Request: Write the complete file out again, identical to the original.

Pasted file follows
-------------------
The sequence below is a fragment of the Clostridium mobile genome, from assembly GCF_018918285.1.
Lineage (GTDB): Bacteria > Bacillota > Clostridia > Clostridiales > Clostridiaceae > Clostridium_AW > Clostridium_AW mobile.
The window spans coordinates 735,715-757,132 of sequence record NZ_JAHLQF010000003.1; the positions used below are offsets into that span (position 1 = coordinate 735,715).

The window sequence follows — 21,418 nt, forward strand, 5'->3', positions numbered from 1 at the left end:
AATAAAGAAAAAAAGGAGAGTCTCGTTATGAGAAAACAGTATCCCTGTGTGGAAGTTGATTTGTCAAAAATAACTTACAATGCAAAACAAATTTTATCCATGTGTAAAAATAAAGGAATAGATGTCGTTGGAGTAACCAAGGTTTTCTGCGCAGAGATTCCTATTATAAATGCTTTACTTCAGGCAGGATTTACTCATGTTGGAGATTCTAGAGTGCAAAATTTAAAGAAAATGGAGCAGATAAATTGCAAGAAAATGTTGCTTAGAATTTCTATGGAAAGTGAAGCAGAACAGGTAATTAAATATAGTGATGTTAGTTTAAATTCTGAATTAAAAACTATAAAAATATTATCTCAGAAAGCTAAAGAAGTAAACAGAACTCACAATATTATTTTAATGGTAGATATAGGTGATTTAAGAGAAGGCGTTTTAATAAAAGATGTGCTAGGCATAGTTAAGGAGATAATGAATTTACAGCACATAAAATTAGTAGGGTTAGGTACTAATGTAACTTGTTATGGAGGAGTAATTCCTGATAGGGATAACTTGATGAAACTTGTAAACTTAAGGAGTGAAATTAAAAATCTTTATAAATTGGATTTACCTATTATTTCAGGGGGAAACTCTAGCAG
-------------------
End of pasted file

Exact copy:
The sequence below is a fragment of the Clostridium mobile genome, from assembly GCF_018918285.1.
Lineage (GTDB): Bacteria > Bacillota > Clostridia > Clostridiales > Clostridiaceae > Clostridium_AW > Clostridium_AW mobile.
The window spans coordinates 735,715-757,132 of sequence record NZ_JAHLQF010000003.1; the positions used below are offsets into that span (position 1 = coordinate 735,715).

The window sequence follows — 21,418 nt, forward strand, 5'->3', positions numbered from 1 at the left end:
AATAAAGAAAAAAAGGAGAGTCTCGTTATGAGAAAACAGTATCCCTGTGTGGAAGTTGATTTGTCAAAAATAACTTACAATGCAAAACAAATTTTATCCATGTGTAAAAATAAAGGAATAGATGTCGTTGGAGTAACCAAGGTTTTCTGCGCAGAGATTCCTATTATAAATGCTTTACTTCAGGCAGGATTTACTCATGTTGGAGATTCTAGAGTGCAAAATTTAAAGAAAATGGAGCAGATAAATTGCAAGAAAATGTTGCTTAGAATTTCTATGGAAAGTGAAGCAGAACAGGTAATTAAATATAGTGATGTTAGTTTAAATTCTGAATTAAAAACTATAAAAATATTATCTCAGAAAGCTAAAGAAGTAAACAGAACTCACAATATTATTTTAATGGTAGATATAGGTGATTTAAGAGAAGGCGTTTTAATAAAAGATGTGCTAGGCATAGTTAAGGAGATAATGAATTTACAGCACATAAAATTAGTAGGGTTAGGTACTAATGTAACTTGTTATGGAGGAGTAATTCCTGATAGGGATAACTTGATGAAACTTGTAAACTTAAGGAGTGAAATTAAAAATCTTTATAAATTGGATTTACCTATTATTTCAGGGGGAAACTCTAGCAG